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Financial planning experts agree you should begin saving and investing for retirement as early as possible and take a long-range view. Many of these professionals say that young investors should plan on replacing 80 percent of their income with retirement savings.

But, it’s crucial that you first assess your investing risk threshold because even employer-sponsored plans usually require you to choose among different investment options. The overarching principle about risk is that the more you assume, the greater your potential gains but also the greater your potential losses. Determining this requires honest self-appraisal. Here is a breakdown of some possible levels of risk tolerance when it comes to investing for retirement.

High level of risk tolerance

If you have a high investing risk tolerance, you’re a risk taker or optimist by nature. You may be OK weighting your portfolio with lesser-proven stocks or other investments that could be on the cusp of big gains but could also dip dramatically if certain assumptions about markets and demand don’t pan out.

Moderate level of risk tolerance

If you can tolerate some risk, you may prefer investments that are likely to produce solid gains over time but may also drop somewhat. Many established companies produce those types of results, which track equity markets, such as the S&P 500 or Dow Jones Industrial Average, or an industry’s wider performance (real estate, for example).

Low level of risk tolerance

If you’re uncomfortable with all but the smallest risk, you’ll probably be more comfortable buying into more conservative products, such as blue-chip stocks, consumer goods stocks, utilities and bonds. These types of investments typically generate more moderate gains in share price but are less likely to nosedive.

What to consider when assessing your risk tolerance

When thinking about how much investment risk you want to take on, you should be practical. Your financial circumstances may justify taking some reasonable chances or ratcheting down your risk profile. You may see opportunities that merit the suspension of your usual threshold on a single-case basis or backing off an investment that might normally attract you.

If you’re not sure what your level of retirement risk tolerance is, then ask yourself the following questions:

  1. Do you anticipate your income over the coming years will grow considerably, or will it grow only moderately? This is difficult to predict and involves many factors, including how hard you work. But, if compensation in your profession usually heads considerably upward and you’re on a good track, then you may want to raise your risk threshold.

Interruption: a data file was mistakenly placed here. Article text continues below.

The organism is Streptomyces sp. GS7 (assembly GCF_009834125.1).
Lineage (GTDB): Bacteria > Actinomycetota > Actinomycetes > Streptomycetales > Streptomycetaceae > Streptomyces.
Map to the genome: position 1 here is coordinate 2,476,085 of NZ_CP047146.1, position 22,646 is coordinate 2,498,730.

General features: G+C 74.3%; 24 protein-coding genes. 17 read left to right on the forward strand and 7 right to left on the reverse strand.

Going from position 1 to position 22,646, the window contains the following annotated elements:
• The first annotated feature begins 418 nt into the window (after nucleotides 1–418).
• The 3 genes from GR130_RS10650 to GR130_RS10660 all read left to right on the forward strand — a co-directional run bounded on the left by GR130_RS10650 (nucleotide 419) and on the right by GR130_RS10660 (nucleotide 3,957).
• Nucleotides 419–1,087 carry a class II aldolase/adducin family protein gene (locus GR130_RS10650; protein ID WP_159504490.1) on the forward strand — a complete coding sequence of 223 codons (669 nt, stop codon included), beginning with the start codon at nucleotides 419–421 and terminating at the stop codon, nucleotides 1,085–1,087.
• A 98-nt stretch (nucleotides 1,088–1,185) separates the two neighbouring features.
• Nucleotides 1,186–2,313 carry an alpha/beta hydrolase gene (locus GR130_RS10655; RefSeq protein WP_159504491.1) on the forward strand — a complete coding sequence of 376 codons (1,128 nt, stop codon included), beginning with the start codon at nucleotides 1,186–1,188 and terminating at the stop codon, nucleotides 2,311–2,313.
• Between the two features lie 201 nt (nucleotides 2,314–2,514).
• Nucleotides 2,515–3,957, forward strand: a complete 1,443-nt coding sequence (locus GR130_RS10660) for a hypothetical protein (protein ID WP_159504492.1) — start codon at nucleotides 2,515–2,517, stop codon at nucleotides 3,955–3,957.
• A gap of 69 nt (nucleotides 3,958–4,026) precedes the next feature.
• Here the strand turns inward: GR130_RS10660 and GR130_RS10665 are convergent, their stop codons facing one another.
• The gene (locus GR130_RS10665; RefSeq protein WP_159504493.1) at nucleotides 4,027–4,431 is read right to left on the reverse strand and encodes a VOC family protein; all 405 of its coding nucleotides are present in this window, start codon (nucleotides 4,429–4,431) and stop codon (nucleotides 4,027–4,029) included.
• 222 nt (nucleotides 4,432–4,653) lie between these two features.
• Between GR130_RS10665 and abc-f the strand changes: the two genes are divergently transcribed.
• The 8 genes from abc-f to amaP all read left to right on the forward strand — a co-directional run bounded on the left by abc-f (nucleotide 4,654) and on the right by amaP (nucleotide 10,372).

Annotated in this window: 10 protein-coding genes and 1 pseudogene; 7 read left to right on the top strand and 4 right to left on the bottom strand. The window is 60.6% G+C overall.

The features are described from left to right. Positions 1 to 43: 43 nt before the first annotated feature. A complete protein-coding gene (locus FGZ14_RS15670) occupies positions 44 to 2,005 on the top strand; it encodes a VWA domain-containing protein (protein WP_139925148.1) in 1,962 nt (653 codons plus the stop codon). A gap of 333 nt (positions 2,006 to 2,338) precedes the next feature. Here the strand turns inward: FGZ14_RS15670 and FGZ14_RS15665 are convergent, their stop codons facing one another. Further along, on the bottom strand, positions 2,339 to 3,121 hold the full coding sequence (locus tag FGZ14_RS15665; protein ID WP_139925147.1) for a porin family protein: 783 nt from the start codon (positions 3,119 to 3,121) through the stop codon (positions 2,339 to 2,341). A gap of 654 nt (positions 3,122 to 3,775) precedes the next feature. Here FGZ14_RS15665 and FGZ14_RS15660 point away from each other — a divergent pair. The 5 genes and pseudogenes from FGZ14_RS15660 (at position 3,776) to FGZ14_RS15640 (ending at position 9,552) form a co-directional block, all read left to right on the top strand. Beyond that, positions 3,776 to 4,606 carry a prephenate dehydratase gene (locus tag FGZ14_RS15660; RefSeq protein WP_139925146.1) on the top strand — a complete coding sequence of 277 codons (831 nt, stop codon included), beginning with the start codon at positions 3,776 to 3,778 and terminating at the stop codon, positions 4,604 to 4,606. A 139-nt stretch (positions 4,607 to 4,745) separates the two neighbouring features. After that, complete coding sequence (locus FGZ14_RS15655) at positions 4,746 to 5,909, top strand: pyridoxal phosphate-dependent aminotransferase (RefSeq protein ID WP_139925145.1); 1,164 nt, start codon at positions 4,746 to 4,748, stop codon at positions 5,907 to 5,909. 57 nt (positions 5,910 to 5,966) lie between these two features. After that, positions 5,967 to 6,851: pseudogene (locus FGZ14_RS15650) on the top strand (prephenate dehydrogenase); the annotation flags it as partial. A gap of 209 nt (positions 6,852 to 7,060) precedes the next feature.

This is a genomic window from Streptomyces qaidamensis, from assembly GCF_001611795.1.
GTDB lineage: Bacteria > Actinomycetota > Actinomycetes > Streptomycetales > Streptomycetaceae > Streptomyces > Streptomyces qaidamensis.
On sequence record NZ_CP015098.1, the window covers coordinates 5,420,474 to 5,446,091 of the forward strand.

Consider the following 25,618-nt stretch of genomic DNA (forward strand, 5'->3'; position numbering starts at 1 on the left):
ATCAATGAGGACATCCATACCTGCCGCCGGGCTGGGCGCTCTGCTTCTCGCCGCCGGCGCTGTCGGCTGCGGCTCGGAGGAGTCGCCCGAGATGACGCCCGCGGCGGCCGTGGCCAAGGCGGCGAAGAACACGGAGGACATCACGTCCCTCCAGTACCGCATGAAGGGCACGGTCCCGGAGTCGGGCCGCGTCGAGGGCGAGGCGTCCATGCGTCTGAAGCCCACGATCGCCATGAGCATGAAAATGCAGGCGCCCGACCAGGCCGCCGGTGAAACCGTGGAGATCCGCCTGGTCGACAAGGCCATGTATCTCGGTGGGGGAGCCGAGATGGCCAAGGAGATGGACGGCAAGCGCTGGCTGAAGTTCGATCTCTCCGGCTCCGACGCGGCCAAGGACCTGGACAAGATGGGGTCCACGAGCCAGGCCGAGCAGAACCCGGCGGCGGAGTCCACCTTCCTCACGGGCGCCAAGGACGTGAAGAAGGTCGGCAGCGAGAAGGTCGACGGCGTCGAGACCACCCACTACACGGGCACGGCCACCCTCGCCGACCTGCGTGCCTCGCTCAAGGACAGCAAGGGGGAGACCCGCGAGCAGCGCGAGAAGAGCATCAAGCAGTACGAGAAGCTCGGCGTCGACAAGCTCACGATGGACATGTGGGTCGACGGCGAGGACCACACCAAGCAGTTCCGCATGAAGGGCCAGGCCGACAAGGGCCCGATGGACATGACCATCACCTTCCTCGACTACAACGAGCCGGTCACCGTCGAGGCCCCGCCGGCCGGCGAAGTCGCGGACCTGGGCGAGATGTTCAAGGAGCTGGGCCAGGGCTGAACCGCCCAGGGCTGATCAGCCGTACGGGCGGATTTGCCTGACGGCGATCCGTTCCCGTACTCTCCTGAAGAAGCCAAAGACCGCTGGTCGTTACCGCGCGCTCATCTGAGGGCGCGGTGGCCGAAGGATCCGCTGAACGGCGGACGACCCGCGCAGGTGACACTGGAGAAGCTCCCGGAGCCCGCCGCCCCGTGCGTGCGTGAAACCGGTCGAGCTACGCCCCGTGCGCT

2. Do you have worries about the stock market? Stocks statistically outperform other forms of investment over time, and there are ways to invest in them that carry a low risk of big losses, including mutual and exchange-traded funds that tie to bonds, precious metals or companies from steady, albeit slow-growth, companies. That said, there are many other investment options outside of equities, and those can create big returns.
  3. What type of lifestyle do you want? If you want to have a big family, new cars and a large house, then you’ll need to reconcile these expenditures with your retirement goals. That may require ensuring what retirement investments you make are on the more cautious side. If material items are of lesser importance, then you might consider a wider range of investments.
  4. At what age do you hope to retire, and what’s your idea of retirement bliss? This question leads to several more specific ones. Are you looking to retire young? Do you envision staying in the same home with the same expenses you had when you were working, or would you be happy downsizing to lower your living expenses? Do you dream of traveling when you retire? Do you see yourself moving to a small town? Do you want to ensure that you have enough money to meet potential healthcare needs, including the potential hiring of an aide later in life? Your answers will help determine your perspective to certain investments and your overall retirement strategy. That includes how much money you aim to put away and how soon you’ll want it available.

Risk tolerance is a highly individual matter. You should consider working with a financial professional who can help you further shape your risk philosophy and suggest products that fit within it.

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